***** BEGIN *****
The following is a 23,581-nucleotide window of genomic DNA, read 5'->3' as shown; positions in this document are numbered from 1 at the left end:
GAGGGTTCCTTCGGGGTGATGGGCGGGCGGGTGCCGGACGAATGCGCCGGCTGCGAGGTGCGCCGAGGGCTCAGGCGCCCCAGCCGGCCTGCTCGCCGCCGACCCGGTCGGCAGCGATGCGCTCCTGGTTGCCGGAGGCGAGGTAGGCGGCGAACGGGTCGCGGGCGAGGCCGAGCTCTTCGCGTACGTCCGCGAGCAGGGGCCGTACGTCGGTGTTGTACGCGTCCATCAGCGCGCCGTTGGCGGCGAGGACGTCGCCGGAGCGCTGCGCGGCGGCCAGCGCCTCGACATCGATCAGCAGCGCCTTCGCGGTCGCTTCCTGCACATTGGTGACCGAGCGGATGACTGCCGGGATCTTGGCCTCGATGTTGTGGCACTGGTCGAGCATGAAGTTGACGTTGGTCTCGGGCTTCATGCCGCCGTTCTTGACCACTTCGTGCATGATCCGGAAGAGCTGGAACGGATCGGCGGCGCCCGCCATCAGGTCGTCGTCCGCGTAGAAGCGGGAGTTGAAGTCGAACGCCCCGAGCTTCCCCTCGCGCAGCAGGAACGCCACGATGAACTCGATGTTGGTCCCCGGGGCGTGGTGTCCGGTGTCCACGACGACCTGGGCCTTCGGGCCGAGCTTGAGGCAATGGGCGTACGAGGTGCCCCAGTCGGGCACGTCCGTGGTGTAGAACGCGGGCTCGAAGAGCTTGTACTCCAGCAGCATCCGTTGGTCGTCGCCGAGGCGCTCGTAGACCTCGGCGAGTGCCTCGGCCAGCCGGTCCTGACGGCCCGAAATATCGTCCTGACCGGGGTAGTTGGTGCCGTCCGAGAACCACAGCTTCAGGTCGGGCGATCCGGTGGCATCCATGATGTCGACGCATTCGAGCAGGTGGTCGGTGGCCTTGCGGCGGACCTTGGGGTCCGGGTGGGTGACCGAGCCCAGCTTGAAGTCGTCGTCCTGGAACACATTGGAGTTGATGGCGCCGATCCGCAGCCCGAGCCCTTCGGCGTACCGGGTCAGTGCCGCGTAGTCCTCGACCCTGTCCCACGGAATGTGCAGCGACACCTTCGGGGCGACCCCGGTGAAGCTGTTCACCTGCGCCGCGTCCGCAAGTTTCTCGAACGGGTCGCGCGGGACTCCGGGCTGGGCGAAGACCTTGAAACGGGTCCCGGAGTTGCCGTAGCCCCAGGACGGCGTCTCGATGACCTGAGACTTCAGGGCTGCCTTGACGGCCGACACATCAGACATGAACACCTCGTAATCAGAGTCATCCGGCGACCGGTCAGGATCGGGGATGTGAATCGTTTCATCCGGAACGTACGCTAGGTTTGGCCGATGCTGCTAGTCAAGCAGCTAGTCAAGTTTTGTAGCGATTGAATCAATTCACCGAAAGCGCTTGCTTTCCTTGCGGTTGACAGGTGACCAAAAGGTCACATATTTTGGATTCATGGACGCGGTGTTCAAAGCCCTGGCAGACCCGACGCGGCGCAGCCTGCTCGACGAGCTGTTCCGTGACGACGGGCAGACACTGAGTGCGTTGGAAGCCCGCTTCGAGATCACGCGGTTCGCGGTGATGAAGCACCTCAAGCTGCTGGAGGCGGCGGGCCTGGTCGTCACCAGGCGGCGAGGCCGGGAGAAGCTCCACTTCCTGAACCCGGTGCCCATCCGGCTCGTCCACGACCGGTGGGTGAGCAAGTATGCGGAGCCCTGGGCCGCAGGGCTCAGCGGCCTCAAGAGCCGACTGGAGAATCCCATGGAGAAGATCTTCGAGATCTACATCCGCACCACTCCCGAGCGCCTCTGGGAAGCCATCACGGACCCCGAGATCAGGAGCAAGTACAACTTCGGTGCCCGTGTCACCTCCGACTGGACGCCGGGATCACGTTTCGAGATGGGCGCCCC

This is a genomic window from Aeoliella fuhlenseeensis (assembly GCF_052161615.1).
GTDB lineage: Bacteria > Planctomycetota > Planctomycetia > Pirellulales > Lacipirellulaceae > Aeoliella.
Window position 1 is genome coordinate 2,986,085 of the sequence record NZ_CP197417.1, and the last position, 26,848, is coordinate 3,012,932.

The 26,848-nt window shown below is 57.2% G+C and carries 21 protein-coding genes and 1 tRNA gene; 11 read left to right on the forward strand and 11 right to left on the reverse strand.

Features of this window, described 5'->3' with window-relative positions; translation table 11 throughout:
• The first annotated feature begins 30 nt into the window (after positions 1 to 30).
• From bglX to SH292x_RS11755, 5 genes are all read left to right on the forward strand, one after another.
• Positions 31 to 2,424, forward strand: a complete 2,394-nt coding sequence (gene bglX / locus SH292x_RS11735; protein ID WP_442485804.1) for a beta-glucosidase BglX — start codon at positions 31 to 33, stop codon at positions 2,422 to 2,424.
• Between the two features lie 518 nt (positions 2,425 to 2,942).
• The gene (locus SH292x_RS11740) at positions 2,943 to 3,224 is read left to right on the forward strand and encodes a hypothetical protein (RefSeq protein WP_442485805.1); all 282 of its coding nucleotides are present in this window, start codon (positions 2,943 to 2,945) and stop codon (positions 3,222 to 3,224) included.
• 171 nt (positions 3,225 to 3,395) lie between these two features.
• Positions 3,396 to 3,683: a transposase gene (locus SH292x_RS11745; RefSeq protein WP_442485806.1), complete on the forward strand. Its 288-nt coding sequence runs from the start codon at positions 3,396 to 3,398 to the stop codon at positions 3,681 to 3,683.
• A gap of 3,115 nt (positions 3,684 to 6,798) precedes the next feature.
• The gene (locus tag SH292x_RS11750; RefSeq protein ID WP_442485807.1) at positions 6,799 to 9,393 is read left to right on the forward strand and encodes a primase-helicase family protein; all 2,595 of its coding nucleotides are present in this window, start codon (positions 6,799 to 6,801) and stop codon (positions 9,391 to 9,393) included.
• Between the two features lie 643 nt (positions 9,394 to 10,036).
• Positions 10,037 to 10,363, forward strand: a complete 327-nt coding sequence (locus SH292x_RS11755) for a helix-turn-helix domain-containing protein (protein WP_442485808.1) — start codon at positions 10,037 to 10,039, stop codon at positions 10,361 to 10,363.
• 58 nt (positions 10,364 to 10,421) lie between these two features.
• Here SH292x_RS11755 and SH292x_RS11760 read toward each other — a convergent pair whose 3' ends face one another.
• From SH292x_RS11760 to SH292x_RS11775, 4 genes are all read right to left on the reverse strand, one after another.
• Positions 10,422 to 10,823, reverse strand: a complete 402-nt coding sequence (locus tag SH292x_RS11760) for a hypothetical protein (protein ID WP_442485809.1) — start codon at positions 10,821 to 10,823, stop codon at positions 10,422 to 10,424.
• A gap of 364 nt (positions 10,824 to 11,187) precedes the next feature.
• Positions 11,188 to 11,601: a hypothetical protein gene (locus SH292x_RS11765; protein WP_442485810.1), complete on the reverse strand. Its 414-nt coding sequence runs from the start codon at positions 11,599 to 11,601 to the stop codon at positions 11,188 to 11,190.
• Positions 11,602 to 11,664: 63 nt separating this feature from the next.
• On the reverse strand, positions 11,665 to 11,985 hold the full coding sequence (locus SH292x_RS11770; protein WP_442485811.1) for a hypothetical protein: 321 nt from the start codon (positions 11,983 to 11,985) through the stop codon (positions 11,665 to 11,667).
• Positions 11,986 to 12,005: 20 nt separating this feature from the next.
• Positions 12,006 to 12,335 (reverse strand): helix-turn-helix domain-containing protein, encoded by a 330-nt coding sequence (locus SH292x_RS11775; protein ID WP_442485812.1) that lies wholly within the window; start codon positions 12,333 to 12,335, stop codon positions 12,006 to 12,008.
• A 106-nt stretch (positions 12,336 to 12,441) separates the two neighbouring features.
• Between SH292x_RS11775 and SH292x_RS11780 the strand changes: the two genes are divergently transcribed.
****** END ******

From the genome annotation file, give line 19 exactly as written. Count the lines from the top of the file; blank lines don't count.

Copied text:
• 58 nt (positions 10,364 to 10,421) lie between these two features.